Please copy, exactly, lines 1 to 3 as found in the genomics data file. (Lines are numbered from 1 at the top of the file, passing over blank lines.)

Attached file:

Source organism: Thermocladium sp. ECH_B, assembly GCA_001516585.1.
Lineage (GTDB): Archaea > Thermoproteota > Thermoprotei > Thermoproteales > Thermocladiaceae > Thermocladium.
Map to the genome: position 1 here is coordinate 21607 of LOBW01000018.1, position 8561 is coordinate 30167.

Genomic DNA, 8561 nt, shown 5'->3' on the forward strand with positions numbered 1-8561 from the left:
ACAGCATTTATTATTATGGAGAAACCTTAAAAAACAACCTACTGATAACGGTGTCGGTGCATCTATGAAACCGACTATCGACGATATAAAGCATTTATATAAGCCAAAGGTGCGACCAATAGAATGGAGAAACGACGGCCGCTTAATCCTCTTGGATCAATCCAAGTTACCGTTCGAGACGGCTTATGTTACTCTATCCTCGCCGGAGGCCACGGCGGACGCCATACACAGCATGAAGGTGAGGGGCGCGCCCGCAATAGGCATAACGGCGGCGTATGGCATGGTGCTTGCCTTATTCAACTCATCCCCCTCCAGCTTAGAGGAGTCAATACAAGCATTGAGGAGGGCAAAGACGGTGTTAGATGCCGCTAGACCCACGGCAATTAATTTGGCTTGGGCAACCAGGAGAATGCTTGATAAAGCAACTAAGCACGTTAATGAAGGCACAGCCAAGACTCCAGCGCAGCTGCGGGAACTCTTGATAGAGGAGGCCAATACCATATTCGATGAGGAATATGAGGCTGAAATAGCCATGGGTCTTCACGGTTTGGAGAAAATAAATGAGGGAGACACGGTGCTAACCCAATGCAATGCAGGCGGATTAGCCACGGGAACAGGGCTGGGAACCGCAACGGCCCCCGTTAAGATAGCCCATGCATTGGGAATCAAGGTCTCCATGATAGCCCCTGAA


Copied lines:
Source organism: Thermocladium sp. ECH_B, assembly GCA_001516585.1.
Lineage (GTDB): Archaea > Thermoproteota > Thermoprotei > Thermoproteales > Thermocladiaceae > Thermocladium.
Map to the genome: position 1 here is coordinate 21607 of LOBW01000018.1, position 8561 is coordinate 30167.